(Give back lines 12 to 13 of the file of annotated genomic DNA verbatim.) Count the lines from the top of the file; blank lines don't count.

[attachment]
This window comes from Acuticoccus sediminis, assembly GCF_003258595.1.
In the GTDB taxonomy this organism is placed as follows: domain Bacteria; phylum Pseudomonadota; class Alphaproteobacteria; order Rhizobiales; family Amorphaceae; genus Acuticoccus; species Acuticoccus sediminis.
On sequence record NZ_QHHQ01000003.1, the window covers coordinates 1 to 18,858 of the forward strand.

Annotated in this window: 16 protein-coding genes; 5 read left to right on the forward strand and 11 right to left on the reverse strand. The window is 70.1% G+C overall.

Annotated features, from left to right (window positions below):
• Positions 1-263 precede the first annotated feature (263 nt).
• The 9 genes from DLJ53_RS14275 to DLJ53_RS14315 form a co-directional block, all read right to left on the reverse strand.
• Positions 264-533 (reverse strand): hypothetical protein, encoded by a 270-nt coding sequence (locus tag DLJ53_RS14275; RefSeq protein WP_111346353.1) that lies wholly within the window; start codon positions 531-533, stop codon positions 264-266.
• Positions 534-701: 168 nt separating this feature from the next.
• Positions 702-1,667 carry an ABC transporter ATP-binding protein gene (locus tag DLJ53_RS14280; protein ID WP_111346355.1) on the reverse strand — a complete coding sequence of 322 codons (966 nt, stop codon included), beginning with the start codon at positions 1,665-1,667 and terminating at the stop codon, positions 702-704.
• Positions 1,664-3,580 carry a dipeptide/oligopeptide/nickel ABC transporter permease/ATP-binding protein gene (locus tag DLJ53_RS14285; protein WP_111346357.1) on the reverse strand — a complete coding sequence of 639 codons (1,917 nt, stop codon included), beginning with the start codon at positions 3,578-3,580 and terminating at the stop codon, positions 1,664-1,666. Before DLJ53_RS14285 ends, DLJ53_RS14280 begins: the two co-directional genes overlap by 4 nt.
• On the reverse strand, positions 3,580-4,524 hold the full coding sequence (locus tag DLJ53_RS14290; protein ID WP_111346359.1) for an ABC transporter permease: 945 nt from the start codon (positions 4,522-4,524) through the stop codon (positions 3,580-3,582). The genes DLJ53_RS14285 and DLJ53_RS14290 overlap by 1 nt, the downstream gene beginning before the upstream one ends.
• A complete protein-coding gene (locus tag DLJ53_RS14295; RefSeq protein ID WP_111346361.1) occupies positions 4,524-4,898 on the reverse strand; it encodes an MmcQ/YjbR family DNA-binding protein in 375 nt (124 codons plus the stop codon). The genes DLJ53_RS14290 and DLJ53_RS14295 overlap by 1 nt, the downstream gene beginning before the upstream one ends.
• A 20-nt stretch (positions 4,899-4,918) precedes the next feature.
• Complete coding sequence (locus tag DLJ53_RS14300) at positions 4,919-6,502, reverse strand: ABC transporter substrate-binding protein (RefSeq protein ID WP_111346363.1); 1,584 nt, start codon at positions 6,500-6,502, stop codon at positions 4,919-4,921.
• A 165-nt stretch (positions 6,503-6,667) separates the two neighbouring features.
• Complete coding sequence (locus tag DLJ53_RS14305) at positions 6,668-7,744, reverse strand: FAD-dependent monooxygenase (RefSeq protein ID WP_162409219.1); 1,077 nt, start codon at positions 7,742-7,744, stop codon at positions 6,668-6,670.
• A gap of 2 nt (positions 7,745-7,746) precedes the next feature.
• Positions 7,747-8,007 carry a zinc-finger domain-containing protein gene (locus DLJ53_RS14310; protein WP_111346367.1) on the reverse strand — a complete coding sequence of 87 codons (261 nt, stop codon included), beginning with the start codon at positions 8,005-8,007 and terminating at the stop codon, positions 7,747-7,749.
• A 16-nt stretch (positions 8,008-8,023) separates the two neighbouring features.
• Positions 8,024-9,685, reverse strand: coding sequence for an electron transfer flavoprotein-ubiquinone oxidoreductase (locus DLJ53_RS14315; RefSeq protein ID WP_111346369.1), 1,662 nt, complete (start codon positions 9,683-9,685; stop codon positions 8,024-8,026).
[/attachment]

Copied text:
• On the reverse strand, positions 3,580-4,524 hold the full coding sequence (locus tag DLJ53_RS14290; protein ID WP_111346359.1) for an ABC transporter permease: 945 nt from the start codon (positions 4,522-4,524) through the stop codon (positions 3,580-3,582). The genes DLJ53_RS14285 and DLJ53_RS14290 overlap by 1 nt, the downstream gene beginning before the upstream one ends.
• A complete protein-coding gene (locus tag DLJ53_RS14295; RefSeq protein ID WP_111346361.1) occupies positions 4,524-4,898 on the reverse strand; it encodes an MmcQ/YjbR family DNA-binding protein in 375 nt (124 codons plus the stop codon). The genes DLJ53_RS14290 and DLJ53_RS14295 overlap by 1 nt, the downstream gene beginning before the upstream one ends.